Universal's version of Mary is a demented psychologist whose phobia therapy on others turns her into a demented murdered. Since she is the icon, I was expected her house to knock my socks off. Last year's icon was Jack, the homicidal child-murdering clown, and he had an awesome 3-D house that was rather similar to "Dead Exposure." It was most definitely one of the best of 2007.

Unfortunately, instead of putting Mary's house in a tent like Jack's or on a soundstage, they put it into a queue. This means limited space so they just didn't carry off the concept like they could have. Instead of being "Wow!" it's rather mediocre. They do have one good effect, taken from Jack's house last year, where you have to push your way through two sets of inflated walls. Having cut my teeth on houses where you had to crawl through tunnels and the like back when I was a teen, I like little cluastrophobic touches. Unfortunately, they've only been turning on one side of the walls for weeks now, and only early on. As soon as it gets crowded, they turn 'em off entirely. Supposedly it's to get more people through, but they were on all the time in Jack's house last year so I don't entirely buy that excuse. Without the walls, you just have two "dead" spots.

They really under-used Mary this year in general. Last year, besides his house, Jack was out for photos and also had a show. No pics. with Mary and no show either, although she does appear on a giant screen as you enter the park.

The last two houses are "The Hallow" and "Interstellar Terror." Most people tend to love Hallow and its line shows that fact, but I'm very neutral on it. It's in a tent, so if you go in during the daylight the ambient light pretty much ruins a couple of the scenes. Even at night it doesn't wow me. Not that's all that bad, but there's nothing wildly unique about it either and I've only gotten a couple of really memorable scares in there (although one was VERY good).

"Interstellar Terror" doesn't grab me at all. It's an "alien is loose on the spaceship" theme, which can be quite good if it's executed correctly. IT doesn't quite pull it off; there is little in the way of scares, and they recycled one big effect from last year. I don't have a problem with that, except that you can't just rely on effects to pull off the house. They do have a new effect that is pretty cool, too, but I don't think I've ever had one good, memorable scare in there.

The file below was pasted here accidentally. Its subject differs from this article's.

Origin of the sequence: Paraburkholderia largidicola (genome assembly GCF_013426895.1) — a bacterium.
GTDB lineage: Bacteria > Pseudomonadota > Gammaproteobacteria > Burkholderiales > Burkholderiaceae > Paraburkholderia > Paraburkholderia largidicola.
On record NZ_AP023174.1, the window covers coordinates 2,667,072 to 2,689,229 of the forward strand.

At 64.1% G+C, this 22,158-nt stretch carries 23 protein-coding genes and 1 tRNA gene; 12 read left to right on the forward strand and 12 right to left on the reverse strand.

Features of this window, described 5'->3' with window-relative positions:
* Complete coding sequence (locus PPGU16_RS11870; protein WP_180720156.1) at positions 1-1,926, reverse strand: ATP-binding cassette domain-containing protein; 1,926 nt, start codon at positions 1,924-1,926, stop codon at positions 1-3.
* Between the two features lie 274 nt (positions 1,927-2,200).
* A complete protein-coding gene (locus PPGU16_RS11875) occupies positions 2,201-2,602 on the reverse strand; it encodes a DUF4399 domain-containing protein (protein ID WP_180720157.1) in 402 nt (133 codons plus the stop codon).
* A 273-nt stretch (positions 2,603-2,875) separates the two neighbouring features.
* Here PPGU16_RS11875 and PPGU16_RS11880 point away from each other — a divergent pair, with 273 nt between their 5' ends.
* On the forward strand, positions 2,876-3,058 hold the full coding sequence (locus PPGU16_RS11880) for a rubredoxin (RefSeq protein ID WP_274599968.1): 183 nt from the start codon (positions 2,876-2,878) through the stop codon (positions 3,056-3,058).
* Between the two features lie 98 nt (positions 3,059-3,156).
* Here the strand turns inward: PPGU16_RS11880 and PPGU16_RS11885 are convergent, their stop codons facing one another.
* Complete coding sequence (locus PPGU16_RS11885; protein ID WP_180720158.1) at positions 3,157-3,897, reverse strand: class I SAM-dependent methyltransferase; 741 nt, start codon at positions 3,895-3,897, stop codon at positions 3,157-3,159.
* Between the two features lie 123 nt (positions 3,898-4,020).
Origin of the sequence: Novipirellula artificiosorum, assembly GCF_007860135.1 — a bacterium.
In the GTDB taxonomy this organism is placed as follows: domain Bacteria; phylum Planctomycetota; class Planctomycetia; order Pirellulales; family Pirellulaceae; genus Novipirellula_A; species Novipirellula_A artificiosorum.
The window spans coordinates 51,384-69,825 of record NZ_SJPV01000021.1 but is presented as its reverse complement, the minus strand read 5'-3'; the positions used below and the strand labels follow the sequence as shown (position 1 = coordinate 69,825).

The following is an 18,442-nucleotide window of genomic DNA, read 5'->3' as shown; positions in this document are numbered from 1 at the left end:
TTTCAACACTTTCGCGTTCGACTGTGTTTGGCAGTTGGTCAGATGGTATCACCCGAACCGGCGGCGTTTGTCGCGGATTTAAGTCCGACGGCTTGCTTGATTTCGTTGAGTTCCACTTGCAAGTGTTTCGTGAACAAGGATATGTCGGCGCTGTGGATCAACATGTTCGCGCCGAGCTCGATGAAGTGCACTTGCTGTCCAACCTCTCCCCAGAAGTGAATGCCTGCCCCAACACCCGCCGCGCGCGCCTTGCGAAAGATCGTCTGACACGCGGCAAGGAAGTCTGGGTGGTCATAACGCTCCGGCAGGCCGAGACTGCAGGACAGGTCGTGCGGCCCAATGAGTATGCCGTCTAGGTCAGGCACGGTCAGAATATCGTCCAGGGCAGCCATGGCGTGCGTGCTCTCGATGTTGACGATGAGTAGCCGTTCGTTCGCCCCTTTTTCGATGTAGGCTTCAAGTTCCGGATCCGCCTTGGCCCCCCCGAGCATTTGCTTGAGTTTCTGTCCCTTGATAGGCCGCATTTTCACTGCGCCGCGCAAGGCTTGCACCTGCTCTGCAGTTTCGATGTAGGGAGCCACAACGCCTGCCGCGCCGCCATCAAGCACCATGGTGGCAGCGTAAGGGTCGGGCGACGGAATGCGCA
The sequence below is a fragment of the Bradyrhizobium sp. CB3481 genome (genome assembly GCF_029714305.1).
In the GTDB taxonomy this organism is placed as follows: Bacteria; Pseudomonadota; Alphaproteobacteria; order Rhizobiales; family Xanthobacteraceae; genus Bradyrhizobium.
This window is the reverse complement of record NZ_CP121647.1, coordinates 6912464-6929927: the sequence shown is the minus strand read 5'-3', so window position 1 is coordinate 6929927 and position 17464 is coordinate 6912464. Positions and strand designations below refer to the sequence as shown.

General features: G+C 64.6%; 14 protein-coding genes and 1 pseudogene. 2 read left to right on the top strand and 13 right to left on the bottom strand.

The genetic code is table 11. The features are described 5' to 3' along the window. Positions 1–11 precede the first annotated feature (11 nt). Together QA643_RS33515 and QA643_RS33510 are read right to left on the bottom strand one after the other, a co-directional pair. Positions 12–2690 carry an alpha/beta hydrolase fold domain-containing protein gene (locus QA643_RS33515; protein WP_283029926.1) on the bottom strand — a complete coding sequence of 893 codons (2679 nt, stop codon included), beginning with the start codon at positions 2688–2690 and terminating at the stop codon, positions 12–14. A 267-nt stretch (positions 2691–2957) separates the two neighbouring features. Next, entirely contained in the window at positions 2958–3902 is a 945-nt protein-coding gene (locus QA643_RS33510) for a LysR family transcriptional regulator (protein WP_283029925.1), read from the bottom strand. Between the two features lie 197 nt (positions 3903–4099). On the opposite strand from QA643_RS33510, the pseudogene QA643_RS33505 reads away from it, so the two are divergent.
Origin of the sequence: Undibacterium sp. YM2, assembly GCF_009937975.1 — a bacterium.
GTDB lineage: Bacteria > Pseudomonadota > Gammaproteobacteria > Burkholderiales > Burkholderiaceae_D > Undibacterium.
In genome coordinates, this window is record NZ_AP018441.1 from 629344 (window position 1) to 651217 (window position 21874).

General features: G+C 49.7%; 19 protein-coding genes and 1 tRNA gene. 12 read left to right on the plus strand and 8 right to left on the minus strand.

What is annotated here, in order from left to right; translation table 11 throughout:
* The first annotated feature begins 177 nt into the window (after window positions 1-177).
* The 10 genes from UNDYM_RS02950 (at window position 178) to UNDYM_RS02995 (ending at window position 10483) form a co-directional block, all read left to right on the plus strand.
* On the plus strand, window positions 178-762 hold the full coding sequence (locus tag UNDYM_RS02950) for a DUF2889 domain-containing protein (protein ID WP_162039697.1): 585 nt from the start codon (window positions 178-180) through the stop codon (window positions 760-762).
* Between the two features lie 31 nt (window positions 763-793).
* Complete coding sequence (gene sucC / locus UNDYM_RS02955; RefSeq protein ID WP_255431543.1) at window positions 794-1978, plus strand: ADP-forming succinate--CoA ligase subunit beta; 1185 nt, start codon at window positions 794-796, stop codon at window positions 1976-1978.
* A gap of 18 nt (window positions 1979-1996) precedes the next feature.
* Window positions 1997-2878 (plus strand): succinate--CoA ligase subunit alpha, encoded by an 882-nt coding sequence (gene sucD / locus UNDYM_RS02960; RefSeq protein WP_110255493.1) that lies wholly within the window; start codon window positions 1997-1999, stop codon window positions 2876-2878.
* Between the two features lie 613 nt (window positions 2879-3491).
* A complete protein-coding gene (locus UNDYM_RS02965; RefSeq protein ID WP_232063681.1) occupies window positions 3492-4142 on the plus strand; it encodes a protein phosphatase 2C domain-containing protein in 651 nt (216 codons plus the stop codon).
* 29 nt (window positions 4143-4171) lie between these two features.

It's funny to read other reviews on line because there seems to be no consistency in people's opinions. I've found some who think "Interstellar Terror" is the ultimate and that "Dead Exposure" and "Doomsday" bite the wad. The only consistent theme I've noticed in the online community is that Universal really needed to do more with the icon house.

There are also three shows, although we haven't bothered with them much this year. Every year there is a new Bill & Ted show, and usually it's a highlight. Basically they lambast the news, entertainment, movies, and other goings on of the previous year. Last year we saw it at least once on every trip. This year it's totally and utterly flat. The only really funny bit is about the election, but that stuff pretty much writes itself.

This year they also brought back the Rocky Horror tribute from 2007, which I was quite happy about. I'm a Rocky fan from way back, although more on the fringes rather than a hard-core freak, and I love the music. Universal does a great job casting the singers, and it's always a high energy show. Usually there is lots of audience participation, which also means that there's usually a contingent of pissed off parents dragging out little Suzy and Johnny because people are shouting the f-word, among other explicit things. Uh, duh, it's Rocky Horror! One night we were walking past the theater on our way out of "Doomsday" among a group of people, and the theme song was playing (you can hear it in that area). I wonder if the clueless among the crowd wondered why a bunch of us suddenly shouted, "F--k the back row!"

Sadly, we've only seen Rocky a couple of times because the overall crowd volume has been down this year most off-peak nights. It's hard to give up quality house time to kill 45 minutes at a show.